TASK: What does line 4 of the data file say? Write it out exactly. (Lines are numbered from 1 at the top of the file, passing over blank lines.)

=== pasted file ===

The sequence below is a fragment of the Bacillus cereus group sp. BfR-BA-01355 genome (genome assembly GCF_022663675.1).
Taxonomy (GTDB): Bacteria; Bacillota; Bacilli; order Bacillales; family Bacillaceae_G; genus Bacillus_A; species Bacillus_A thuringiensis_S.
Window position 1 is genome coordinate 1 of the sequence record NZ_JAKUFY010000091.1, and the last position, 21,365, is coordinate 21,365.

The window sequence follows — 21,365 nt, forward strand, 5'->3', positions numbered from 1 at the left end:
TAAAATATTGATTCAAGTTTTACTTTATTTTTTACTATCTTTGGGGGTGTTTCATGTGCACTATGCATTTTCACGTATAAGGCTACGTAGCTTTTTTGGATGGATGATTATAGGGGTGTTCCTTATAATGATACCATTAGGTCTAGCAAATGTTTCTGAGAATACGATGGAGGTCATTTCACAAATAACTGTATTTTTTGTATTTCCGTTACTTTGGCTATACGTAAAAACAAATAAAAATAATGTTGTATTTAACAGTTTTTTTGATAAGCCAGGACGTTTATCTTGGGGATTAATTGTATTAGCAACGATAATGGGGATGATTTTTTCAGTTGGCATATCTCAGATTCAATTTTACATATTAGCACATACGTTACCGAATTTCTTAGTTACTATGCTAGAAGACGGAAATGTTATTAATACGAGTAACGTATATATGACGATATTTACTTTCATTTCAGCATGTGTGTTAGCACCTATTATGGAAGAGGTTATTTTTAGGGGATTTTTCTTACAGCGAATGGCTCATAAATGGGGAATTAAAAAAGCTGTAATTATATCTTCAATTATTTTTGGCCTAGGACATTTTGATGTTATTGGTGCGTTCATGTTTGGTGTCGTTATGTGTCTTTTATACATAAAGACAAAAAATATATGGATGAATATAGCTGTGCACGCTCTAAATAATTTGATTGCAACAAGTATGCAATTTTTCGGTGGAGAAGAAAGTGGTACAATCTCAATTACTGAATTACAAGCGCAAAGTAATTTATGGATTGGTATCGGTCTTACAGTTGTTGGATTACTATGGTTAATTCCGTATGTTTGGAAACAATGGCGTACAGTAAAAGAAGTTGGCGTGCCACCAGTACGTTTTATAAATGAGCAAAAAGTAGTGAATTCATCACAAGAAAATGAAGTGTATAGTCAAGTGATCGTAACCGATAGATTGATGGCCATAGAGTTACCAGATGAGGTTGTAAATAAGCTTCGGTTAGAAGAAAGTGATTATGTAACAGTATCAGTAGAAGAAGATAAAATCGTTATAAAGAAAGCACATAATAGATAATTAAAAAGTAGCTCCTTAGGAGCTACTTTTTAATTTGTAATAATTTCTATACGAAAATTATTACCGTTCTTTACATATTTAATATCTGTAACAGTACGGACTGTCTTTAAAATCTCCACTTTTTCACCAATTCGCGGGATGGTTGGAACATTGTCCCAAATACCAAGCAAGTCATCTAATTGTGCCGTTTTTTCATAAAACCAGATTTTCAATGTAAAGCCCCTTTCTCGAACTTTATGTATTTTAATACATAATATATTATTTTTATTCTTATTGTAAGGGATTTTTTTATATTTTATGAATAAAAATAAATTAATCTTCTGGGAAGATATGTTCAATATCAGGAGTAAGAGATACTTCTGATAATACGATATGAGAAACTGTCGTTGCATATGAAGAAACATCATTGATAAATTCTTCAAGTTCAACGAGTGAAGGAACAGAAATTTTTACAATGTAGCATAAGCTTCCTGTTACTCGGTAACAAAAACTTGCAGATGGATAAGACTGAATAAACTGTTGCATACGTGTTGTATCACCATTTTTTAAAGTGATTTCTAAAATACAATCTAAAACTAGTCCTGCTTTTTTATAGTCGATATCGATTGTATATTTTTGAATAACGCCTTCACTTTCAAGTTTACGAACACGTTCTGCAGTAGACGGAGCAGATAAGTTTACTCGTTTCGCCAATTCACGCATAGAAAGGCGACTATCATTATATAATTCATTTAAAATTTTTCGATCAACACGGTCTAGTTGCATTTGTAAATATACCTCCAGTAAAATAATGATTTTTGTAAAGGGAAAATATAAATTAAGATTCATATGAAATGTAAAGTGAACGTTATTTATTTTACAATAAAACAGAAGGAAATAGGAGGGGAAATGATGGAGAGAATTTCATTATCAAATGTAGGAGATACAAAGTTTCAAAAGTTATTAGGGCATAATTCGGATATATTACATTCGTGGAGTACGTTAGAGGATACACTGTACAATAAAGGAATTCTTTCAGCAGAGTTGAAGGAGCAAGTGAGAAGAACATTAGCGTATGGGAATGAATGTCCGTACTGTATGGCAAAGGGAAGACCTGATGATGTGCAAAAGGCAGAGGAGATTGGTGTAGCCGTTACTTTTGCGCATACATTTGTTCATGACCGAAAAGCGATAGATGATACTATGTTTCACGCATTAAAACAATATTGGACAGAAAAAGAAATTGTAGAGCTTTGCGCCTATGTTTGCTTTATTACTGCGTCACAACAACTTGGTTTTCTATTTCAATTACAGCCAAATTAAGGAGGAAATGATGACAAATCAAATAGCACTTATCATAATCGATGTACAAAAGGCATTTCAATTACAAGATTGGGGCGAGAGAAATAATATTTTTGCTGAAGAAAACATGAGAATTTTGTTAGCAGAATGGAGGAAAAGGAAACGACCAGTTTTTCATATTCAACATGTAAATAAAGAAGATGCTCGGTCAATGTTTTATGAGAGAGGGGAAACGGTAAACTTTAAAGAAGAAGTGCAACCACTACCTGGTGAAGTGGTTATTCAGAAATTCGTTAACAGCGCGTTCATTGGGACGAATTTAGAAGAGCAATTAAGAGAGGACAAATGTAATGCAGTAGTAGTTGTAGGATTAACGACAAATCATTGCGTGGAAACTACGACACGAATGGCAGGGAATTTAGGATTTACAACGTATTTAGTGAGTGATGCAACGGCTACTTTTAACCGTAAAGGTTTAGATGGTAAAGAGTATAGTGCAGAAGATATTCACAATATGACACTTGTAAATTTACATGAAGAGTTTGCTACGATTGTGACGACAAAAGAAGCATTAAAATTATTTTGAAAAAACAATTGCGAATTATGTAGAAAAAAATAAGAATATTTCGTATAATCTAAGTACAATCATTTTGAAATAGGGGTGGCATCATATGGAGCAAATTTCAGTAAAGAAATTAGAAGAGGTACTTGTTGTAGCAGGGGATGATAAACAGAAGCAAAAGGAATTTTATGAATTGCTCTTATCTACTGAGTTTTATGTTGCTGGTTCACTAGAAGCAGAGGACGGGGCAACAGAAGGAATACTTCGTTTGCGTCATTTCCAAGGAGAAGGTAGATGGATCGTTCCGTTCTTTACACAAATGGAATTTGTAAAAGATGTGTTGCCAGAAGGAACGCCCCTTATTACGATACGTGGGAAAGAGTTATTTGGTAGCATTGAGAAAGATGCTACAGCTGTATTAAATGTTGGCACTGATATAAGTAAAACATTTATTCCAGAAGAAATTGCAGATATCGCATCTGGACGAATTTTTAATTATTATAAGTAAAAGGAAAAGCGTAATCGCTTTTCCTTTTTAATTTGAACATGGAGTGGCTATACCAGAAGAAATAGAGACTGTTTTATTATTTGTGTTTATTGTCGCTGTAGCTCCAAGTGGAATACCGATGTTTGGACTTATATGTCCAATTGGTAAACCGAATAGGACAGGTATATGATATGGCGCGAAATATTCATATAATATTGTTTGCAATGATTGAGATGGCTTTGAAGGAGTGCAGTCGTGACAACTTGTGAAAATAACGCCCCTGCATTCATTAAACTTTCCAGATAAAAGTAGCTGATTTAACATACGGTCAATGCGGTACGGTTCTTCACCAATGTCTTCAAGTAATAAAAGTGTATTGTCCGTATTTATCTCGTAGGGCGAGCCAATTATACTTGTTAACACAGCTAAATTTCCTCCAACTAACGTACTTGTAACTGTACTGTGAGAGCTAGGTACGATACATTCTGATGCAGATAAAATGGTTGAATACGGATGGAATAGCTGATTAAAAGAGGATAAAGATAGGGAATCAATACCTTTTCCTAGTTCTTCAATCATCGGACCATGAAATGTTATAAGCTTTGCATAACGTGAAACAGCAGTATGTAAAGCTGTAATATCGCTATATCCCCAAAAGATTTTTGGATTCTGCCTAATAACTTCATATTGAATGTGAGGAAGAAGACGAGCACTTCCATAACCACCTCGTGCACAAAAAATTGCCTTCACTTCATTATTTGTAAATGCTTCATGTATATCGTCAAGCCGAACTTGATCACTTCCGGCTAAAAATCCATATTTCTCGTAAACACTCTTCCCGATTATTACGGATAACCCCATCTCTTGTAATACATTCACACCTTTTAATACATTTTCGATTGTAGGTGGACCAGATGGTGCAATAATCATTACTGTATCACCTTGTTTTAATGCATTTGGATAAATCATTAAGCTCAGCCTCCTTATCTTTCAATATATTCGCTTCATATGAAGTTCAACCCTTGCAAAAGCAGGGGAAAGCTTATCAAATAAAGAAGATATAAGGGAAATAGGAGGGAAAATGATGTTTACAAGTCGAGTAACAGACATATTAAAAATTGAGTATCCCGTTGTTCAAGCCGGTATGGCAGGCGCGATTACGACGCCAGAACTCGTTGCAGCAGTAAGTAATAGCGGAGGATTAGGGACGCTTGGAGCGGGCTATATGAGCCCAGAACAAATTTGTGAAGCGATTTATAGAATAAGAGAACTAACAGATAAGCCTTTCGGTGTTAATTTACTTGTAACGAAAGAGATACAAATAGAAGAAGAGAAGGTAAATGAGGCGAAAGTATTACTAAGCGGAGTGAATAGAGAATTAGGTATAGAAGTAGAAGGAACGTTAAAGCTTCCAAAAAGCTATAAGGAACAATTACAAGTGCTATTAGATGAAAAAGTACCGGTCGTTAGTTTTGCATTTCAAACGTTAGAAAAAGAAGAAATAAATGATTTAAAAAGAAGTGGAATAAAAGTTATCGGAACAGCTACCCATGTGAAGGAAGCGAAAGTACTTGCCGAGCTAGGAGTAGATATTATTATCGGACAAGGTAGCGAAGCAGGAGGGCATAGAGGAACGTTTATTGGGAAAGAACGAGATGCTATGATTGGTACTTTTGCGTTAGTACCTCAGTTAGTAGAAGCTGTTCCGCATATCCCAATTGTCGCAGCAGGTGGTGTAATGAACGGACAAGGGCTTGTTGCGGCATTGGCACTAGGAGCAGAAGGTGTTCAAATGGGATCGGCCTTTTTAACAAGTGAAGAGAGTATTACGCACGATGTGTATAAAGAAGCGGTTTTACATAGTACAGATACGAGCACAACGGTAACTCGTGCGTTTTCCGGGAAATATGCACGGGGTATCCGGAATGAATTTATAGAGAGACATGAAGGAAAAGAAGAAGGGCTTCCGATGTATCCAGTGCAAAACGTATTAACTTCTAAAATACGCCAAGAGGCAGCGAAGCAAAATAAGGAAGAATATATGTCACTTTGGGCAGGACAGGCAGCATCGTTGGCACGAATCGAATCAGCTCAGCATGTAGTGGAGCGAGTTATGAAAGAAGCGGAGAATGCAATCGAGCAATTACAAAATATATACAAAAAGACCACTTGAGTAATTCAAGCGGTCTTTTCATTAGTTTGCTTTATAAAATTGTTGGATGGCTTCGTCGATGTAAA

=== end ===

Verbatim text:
The window sequence follows — 21,365 nt, forward strand, 5'->3', positions numbered from 1 at the left end: